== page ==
My daughter recently asked to email her uncle Matt, who is serving an LDS mission in India. She only wrote the subject line and two sentences, but that was enough to get us past the starting--which is the hardest part of most writing. Nicole went on to tell Matt about our lives (wake up, get spit up on, do laundry, repeat) and said that I would finish by telling more interesting stories. Here is what I wrote:
Dear Elder Mattathias Singh Goldberg Westwood,
Nicole said I would tell you some stories, so here are some stories. Once there as a frog. The frog lived in the bottom of a well, unless it rained really hard, in which case the frog could go and see the big wide very wet world. One day the frog wandered so far into the big wide wet world that the well waters dropped back so far he wouldn't have been able to get back in without a very dangerous jump. But it didn't really matter, because on his way back to the well after the storm, the frog got run over by a rickshaw.
Here is another story: once there was a bird. The bird had three eyes and a magical shadow. From high in its perch in the mountains, the bird would look down on the earth and think "my, it is rainy down there." When it became sunny again, the bird would look with its third eye on the world and see all kinds of things. For examples: a village where every dog had lost one of its legs but all were happy in any case because that is the nature of most dogs, an old man who'd had two fingers frozen off at high elevation during the mostly pointless 1962 war with China who could slip playing cards in and out of his sleeve covertly in the gap between his remaining fingers and made good money doing so, a village of squatters who had erected makeshift homes and even several shrines in the thirtieth through fiftieth floors of an office building which had been abandoned during a past financial crisis, and a dead frog. The bird flew a thousand feet over the frog, which was instantly revived and could thereafter lure sufficient flies into its well to feed its family simply by croaking a hypnotically melodic croak with which it had been gifted.
A thousand year later there was a lost wanderer in a great desert. He looked this way, he looked that way, and he saw only rocks and sand as far as his nearly sand-blind eyes could see. He walked in no particular direction at all and collapsed--afraid that he would weep in despair and that the tears would waste his body's last ounces of liquid and he would die. In the night, the wanderer dreamed of good things to eat: sweet doughy balls, and cakes with the taste of honey and cumin seed, and tiny fritters shaped like the tracks lizards leave as they skattle their way across the barren wasteland. In his dream, he kept feeling as if something was missing, something he desperately needed, and that's when he heard it: a hypnotically melodic croak. The dreaming wanderer left the sweets and walked through the freezing winds of the midnight desert toward the sound. He removed five rocks from their places and then a sixth. As he lifted the sixth rock, off slid three pebbles plink, plink, plink into the waters of the well and the dreamer woke up and fell on his face and drank desperate thirsty gulps of it until he felt human again.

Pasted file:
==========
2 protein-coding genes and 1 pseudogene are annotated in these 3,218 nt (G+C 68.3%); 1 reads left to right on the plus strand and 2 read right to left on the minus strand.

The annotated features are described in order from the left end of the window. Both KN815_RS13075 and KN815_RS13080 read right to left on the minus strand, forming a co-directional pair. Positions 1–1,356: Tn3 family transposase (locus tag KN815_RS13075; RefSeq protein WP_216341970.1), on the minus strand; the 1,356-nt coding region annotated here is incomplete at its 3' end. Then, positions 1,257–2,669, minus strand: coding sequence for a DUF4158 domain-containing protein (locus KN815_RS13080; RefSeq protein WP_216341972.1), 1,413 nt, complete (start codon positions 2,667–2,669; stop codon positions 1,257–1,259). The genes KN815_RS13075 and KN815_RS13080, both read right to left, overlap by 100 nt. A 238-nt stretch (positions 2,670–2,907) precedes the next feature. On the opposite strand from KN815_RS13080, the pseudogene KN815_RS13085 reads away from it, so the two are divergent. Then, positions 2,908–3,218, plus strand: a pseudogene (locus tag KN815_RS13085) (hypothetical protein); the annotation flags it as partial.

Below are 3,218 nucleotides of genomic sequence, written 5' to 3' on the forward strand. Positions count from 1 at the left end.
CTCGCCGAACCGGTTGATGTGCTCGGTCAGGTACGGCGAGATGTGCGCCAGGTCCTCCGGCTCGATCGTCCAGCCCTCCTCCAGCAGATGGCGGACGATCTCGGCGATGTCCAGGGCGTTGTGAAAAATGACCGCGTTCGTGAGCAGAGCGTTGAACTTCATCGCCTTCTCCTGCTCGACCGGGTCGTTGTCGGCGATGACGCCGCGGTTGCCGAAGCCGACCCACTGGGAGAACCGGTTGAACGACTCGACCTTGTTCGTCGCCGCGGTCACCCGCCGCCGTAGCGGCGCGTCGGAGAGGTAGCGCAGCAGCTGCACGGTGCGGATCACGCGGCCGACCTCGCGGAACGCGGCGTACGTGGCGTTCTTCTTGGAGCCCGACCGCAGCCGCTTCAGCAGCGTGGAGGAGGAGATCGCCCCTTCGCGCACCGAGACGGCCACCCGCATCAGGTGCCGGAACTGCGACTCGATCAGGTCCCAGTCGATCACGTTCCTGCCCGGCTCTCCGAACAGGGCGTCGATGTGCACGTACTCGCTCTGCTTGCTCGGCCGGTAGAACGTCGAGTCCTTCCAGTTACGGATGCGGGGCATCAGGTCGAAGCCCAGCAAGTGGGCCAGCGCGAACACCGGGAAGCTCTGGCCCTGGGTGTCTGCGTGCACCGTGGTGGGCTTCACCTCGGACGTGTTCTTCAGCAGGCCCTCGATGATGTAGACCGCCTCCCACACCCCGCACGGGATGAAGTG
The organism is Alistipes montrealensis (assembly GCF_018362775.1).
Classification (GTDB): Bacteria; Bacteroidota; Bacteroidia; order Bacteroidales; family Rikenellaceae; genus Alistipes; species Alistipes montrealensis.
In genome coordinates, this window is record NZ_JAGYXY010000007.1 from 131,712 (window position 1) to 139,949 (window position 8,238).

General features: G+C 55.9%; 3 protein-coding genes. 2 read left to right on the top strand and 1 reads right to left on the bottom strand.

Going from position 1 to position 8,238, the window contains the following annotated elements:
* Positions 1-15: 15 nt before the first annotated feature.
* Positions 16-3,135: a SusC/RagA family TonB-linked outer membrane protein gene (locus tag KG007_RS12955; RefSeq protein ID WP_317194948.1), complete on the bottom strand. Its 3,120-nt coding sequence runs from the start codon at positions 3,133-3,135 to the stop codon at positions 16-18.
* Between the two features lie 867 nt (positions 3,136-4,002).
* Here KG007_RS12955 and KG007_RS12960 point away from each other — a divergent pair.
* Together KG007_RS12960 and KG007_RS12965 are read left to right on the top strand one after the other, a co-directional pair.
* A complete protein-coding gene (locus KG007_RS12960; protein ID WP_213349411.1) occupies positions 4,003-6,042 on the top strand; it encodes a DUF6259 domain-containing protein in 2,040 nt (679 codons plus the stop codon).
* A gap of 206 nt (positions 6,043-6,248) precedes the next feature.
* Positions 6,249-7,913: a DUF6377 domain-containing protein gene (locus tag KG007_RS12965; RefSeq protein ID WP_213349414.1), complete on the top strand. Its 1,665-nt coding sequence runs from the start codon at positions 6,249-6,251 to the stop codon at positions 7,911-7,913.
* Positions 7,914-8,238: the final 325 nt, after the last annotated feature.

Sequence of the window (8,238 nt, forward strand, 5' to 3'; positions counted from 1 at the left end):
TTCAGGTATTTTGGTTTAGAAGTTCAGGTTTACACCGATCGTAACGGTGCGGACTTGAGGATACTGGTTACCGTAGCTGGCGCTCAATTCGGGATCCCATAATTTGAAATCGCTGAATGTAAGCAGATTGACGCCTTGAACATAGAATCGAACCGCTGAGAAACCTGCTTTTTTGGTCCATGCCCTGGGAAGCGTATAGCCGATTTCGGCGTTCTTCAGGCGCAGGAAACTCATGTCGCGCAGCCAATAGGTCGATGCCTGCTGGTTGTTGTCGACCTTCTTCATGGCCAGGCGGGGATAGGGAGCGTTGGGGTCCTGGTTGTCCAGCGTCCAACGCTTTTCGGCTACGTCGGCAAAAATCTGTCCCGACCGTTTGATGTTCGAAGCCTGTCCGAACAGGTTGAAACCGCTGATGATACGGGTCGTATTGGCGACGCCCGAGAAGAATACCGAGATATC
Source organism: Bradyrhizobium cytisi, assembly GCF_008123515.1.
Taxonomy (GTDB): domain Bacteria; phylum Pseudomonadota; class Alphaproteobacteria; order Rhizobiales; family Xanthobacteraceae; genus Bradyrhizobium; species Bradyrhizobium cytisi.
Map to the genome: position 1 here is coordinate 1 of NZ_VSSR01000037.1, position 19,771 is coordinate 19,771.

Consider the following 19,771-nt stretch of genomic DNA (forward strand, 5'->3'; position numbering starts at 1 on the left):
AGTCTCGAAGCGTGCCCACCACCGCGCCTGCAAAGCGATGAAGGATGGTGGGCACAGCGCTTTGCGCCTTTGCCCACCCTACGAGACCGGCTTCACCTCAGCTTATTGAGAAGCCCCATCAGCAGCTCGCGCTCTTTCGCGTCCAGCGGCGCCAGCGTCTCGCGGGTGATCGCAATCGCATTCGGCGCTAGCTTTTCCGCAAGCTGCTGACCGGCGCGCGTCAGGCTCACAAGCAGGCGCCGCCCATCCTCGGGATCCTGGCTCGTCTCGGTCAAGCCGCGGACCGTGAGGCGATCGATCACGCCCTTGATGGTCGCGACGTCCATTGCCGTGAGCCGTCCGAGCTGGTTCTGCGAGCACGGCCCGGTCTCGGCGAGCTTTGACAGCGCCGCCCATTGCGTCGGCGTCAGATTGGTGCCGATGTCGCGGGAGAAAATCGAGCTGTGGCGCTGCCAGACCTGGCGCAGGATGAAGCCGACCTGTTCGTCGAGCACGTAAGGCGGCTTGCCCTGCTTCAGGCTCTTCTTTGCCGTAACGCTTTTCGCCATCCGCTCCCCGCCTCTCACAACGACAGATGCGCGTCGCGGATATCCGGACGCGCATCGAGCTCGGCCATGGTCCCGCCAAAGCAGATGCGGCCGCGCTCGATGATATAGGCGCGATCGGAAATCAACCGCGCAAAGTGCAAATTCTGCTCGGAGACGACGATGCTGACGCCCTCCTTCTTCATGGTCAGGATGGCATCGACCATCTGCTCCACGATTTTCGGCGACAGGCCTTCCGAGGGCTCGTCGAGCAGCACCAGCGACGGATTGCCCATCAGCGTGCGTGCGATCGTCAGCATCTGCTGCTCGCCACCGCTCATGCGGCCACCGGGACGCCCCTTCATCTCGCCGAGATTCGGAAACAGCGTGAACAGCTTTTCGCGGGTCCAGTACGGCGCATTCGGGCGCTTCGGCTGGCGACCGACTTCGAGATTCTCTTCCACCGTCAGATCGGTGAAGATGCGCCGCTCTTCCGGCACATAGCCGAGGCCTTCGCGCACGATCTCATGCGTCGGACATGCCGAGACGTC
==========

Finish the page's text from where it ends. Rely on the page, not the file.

Those are my stories for today. If you were going to kill me, I would tell you nine-hundred and ninety-eight more, but you are not going to kill me, so there's really no need to tell you of the girl the wanderer saw through the well, who could weave her old castaway clothes back into sheep, goats, camels, alpacas, and once--inexplicably--into a wooly mammoth. Nor is there need to tell you about the man who prayed to find his fortune and chanced upon a magical goat and who became very rich selling goat cheese until he learned that the goat had the power of speech and knew the way to a secret kingdom where no one casts the evil eye. And of course I won't tell you about the boy who grew up in a land of happiness but invented another world and walked into it by trying to imagine sorrow.
I hope you are having a good time and learning not to tie your shoes too slowly or disappear into the library of your own mind for too long.
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